With the conviction last month of former Penn State assistant football coach Jerry Sandusky on sexual abuse charges, most people around University Park were probably breathing a sigh of relief that the horror story was now over. For the Board of Trustees and upper management, it's only beginning...again.

Immediately following the verdict, the Penn State president quickly stated that the university was ready to sit down with each of Sandusky's victims, and negotiate a financial settlement before the civil lawsuits against the university and its leaders could hit the courts. And you know those lawsuits were already written and ready to be filed.

With a $1.8 billion fund in the Penn State Foundation, university officials would be more than happy to divest themselves of a few hundred million dollars to finally make this public-image nightmare go away. They were eager to settle because there have been stories circulating during the criminal trial that university officials had a secret file on Sandusky going back to 1998 when the first investigation into Sandusky's actions with young boys began. If the rumors of this concealed file were made public in court, and proved to be true, then the university would be in a boatload of liability trouble. And the total amount in damages to the victims could be a lot more than a couple hundred million dollars.

It will be interesting reading if these lawsuits are settled out of court. No amount of money can bring back the innocence that those victims lost many years ago at the hands of a sexual predator. And if some university officials knew of his deviant behavior back in 1998 and did nothing to stop him, the storyline could be more devasting than Sandusky's lurid trial details. I'm sure there is plenty of feelings of anger, resentment, and betrayal being expressed behind closed doors by Penn State leaders. How deep into that Foundation Fund are these officials willing to go to compensate the victims and their families and to make this piece of stomach-turning school history disappear forever? We'll have to wait and see.

* The NCAA President's Council has presented their plan for a football playoff system for big-time college football. It will consist of the top four teams in the nation as identified by an as-yet-not-assembled committee, and will be played at bowl sites beginning on January 1st of 2014. This four-team system will be in place for 12 years.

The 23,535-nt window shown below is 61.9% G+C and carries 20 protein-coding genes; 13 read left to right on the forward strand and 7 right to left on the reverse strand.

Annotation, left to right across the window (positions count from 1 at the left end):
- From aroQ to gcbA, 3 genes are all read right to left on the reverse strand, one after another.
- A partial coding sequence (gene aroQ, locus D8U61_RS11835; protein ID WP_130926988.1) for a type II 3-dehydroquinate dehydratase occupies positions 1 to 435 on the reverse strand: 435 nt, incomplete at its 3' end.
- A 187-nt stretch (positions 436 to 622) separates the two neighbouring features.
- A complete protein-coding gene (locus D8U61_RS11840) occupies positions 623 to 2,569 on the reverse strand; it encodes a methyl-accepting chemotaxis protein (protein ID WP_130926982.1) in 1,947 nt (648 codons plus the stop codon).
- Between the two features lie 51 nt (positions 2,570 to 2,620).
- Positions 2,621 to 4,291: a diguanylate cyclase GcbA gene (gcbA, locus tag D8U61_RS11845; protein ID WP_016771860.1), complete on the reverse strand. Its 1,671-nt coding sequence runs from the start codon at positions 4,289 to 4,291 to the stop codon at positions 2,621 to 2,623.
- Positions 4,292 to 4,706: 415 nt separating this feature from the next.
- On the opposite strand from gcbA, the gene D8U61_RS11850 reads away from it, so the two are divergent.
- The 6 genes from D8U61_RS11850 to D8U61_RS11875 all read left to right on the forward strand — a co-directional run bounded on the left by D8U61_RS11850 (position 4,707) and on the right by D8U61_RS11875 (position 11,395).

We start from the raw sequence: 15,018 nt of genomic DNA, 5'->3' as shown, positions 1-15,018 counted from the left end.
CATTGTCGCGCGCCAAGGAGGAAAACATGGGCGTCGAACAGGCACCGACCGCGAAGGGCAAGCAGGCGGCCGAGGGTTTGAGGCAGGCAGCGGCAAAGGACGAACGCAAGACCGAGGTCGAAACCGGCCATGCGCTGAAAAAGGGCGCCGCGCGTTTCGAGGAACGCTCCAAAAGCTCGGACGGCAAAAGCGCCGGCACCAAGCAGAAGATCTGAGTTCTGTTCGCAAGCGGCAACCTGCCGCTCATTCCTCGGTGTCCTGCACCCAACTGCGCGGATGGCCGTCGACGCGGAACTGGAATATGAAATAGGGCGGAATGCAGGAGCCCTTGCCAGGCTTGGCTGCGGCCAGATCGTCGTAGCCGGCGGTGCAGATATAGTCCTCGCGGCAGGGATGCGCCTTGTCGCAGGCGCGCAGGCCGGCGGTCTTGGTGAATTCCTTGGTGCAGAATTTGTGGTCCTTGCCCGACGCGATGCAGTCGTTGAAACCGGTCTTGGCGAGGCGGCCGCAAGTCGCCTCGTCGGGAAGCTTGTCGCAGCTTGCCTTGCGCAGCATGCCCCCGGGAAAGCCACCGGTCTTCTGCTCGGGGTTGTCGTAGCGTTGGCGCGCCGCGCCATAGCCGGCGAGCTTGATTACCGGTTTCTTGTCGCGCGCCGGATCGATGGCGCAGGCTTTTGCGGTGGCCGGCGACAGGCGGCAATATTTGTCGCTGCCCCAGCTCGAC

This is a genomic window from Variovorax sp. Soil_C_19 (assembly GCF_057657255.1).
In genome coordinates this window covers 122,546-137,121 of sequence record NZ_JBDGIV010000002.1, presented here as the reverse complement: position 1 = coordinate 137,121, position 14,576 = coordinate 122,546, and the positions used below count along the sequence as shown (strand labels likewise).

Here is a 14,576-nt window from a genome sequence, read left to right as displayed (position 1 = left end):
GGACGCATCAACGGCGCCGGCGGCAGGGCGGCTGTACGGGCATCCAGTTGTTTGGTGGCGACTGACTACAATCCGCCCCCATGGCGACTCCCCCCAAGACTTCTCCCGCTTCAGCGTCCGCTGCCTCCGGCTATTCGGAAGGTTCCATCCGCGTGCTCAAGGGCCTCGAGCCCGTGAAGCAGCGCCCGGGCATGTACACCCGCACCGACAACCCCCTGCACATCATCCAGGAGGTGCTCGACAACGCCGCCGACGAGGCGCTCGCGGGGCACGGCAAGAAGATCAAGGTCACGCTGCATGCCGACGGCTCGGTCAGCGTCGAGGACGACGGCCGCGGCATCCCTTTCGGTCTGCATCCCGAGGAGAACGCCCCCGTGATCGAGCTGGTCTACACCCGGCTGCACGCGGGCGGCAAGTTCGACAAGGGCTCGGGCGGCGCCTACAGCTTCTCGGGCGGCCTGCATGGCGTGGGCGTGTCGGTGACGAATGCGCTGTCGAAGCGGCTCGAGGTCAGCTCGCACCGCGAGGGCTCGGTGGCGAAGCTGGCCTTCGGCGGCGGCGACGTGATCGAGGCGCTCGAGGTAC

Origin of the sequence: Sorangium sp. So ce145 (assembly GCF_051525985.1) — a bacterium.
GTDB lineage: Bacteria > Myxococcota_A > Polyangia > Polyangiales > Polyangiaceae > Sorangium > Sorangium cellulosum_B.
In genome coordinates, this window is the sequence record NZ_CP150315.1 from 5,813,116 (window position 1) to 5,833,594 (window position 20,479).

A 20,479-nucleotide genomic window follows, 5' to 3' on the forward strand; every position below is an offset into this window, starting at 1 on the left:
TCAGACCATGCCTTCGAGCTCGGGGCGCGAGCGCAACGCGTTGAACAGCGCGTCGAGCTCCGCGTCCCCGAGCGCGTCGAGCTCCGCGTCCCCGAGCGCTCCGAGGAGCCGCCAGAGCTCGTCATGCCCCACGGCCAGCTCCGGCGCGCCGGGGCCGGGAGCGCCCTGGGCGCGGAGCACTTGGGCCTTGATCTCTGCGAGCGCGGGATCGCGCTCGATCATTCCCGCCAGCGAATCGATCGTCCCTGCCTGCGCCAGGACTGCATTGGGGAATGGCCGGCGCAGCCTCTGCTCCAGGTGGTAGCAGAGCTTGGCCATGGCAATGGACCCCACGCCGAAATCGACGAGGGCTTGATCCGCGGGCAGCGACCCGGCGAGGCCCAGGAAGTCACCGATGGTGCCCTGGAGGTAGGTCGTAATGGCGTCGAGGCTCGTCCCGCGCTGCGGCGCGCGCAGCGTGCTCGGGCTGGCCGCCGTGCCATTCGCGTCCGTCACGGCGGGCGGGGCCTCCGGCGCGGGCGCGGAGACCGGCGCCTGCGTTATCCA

I have no problem with the four-team concept. I'm happy that the President's Council took the initiative to devise a plan. I am concerned that the football players will be asked to extend their season even deeper into January when bodies are pretty banged up by the damage done during the regular season. And I'm tired of hearing the NCAA say that the games are for the players and not for the money generated from these games. If that is so, then why is the championship game location in this playoff system going to the highest bidder?

I also think each player on those four playoff teams should receive some monetary compensation for their participation. They deserve it for playing extra games and absorbing more pain and injury. Heck, their coaches get a handsome bump in pay for getting the team into the playoffs. Why shouldn't those athletes also get a piece of the action?

It's time for the NCAA to anty up and share some of that post-season loot with the players. The playoff system is above and beyond the regular season schedule. It goes beyond the scholarship money, too. Give these athletes their due. That's the right thing to do.

Author's Bio: 

Steve Brennan, a former educator and college basketball coach, has Masters degrees in Educational Administration and Sport Psychology, and a Doctorate in Performance and Health Psychology. He is the author of several books, including Six Psychological Factors for Success and The Recruiters Bible (3rd Edition). He is President of Peak Performance Consultants, and the President and CEO of the Center for Performance Enhancement Research and Education (CPERE). Steve is the developer of the Success Factors Scales, both Corporate and Athletics Editions. http://www.peakperformanceconsult.com and http://thebestcollegerecruiter.com/